Should you pass on the salt?
New research says a little salt – but not too much – can help avoid heart health risks.
Each day, Australian men eat twice as much salt as they should – and women aren’t doing much better.
The World Health Organisation recommends no more than 2g of salt a day – but Aussie men consume an average 10g, while for women it’s around 7g.
There are health risks associated with eating both too much and too little salt.
A new study has found that 5g of salt – around one teaspoon – seems to be the magic number.
The study of 94,000 people from 18 countries found risks of cardiovascular disease and stroke rose once people ate more than 5g of salt a day.
“Our study adds to growing evidence to suggest that, at moderate intake, sodium may have a beneficial role in cardiovascular health – but a potentially more harmful role when intake is very high or very low,” says researcher Professor Andrew Mente.
“Our bodies need essential nutrients like sodium, but the question is, how much?”
- Related story: What you need to know about heart disease in women
At moderate intake, sodium may have a beneficial role in cardiovascular health – but a potentially more harmful role when intake is very high or very low.
Risks of too much salt
Around three-quarters of the salt we eat comes from processed foods, snacks, packaged foods such as instant soups and noodles, and pre-prepared sauces, like tomato sauce and soy sauce.
High salt intake increases blood pressure, which increases the risk of cardiovascular disease.
Too much salt can also contribute to kidney problems, fluid retention, stomach cancer and osteoporosis as it increases the amount of bone-strengthening calcium excreted in urine.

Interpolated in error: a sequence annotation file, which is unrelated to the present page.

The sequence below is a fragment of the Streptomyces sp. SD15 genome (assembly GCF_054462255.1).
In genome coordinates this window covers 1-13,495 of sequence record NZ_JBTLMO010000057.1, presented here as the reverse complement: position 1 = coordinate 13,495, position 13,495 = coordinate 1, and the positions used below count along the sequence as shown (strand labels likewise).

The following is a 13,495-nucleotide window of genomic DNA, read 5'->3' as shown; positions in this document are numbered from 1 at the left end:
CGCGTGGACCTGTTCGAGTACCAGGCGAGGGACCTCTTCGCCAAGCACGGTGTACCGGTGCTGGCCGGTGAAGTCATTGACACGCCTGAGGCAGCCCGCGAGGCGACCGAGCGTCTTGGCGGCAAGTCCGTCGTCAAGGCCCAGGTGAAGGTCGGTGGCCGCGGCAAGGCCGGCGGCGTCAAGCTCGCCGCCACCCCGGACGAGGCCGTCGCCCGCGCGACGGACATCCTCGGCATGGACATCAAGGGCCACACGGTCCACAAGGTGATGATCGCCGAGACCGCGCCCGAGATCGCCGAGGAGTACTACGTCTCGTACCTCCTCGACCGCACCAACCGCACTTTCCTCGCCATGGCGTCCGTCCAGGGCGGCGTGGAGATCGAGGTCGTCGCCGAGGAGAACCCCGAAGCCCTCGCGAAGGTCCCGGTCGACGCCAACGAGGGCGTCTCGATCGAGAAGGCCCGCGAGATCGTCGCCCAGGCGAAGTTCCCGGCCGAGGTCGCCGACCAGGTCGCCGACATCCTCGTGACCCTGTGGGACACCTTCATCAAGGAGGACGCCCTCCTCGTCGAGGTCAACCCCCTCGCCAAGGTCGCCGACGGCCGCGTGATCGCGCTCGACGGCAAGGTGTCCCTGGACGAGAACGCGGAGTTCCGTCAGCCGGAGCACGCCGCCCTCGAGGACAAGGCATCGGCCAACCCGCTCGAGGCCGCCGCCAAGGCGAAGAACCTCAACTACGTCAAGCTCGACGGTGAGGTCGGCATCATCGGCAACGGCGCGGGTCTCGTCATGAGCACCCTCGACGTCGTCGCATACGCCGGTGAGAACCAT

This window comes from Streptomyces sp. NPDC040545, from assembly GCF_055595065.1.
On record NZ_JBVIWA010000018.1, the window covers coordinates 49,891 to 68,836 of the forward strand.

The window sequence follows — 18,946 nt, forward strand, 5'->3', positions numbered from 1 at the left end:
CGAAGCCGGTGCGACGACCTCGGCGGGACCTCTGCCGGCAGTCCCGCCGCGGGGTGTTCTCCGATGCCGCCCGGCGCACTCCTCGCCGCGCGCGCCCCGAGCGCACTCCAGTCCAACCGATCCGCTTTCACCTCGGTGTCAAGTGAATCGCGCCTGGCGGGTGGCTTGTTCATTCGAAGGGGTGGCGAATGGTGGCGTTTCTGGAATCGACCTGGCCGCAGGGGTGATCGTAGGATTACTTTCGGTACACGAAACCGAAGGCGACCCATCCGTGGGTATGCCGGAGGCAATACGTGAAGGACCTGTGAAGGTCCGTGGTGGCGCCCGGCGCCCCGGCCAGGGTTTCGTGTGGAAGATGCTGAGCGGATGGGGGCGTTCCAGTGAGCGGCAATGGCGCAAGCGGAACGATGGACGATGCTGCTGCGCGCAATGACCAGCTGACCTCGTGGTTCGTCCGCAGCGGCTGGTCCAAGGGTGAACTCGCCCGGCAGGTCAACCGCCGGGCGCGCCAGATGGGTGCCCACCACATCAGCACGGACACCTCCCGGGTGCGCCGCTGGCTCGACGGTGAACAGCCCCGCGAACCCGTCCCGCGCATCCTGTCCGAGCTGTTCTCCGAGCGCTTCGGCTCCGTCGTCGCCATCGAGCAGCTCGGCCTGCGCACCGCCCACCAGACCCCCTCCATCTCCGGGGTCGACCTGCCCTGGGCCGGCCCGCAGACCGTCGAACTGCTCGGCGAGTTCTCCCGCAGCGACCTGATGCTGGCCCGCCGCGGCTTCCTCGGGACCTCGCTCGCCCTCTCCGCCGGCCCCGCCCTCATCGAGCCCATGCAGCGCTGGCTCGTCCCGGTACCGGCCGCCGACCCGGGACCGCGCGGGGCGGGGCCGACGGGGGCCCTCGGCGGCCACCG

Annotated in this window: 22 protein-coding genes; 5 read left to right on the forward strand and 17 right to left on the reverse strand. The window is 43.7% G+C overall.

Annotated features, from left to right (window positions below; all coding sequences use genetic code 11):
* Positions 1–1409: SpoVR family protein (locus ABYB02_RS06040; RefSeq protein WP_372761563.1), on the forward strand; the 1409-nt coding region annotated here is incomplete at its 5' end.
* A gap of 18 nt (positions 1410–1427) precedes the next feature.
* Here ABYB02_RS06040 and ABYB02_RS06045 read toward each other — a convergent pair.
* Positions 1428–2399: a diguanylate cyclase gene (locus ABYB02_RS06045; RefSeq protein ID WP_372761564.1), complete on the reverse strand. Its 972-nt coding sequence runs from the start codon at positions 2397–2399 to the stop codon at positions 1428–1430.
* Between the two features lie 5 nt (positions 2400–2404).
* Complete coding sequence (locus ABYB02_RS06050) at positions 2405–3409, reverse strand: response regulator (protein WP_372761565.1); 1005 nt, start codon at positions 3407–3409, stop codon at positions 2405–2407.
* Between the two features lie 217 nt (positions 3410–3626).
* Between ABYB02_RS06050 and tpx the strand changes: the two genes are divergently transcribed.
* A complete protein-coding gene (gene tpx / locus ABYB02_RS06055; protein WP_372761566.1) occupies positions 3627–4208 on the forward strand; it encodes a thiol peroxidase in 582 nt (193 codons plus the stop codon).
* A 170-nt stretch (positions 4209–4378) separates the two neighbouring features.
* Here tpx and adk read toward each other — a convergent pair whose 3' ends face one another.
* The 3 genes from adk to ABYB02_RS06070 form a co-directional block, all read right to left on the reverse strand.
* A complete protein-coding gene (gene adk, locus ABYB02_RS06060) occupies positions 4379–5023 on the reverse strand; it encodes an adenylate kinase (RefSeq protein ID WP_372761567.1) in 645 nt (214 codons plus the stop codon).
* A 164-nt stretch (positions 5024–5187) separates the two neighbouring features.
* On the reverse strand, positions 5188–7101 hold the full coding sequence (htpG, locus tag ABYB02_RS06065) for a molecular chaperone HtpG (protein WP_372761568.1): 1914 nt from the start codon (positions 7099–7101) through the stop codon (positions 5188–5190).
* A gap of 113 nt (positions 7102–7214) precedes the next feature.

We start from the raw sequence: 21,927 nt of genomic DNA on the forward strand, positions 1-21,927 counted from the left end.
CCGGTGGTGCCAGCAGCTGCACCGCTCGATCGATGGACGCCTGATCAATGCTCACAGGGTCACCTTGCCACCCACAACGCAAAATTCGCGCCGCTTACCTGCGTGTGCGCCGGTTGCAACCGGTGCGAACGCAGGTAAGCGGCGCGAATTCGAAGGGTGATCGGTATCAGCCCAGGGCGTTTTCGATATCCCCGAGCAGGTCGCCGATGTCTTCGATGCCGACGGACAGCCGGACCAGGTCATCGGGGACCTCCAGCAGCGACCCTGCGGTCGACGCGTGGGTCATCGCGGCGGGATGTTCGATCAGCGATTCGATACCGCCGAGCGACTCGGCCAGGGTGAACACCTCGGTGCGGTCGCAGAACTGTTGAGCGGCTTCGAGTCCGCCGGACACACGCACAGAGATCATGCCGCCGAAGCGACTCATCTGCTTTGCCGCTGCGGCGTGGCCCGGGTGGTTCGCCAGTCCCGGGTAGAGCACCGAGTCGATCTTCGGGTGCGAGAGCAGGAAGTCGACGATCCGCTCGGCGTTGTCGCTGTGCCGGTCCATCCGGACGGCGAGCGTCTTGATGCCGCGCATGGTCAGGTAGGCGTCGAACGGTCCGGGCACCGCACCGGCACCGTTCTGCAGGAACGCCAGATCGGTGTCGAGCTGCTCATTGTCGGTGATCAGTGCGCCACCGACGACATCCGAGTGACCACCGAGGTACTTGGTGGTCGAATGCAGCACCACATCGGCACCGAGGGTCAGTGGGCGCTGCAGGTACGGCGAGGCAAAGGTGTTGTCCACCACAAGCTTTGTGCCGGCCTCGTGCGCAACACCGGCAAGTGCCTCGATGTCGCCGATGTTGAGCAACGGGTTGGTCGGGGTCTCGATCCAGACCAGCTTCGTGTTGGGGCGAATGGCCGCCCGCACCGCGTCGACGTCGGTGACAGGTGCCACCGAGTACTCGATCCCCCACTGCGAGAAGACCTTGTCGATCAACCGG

Signs your diet may contain too much salt include:
- Often feeling very thirsty
- Feeling bloated and swollen because of fluid retention
- Too much protein in your urine
- Developing kidney stones
- High blood pressure
Risks of not getting enough salt
Losing too much salt from the body, or not getting enough daily salt, can also cause health issues.
Severe salt loss is rare in Western diets, but we do lose salt when we urinate, sweat or have vomiting and diarrhea.
Signs of low sodium include:
- Muscle cramps
- Feeling light headed and dizzy.
How much salt are you eating?
You can work out how much salt is in food by multiplying the amount of sodium listed on the label by 2.5.
- 1 small bowl of breakfast cereal – 140mg sodium
- 1 slice cheddar cheese – 140mg sodium
- 1 large hamburger – 880mg sodium
- 1 cup full fat milk – 93mg sodium
- One quarter of a large ham and pineapple pizza – 820mg sodium
- 1 slice white bread – 140mg sodium
- 1 cooked chicken breast – 70mg sodium
- 1 medium banana – 1mg sodium
- Half cup broccoli – 15mg sodium
Watch Zoe Bingley-Pullin uncover the ways we can keep our hearts healthy, and the surprising truths about the causes of heart disease, for House of Wellness TV.
More heart health news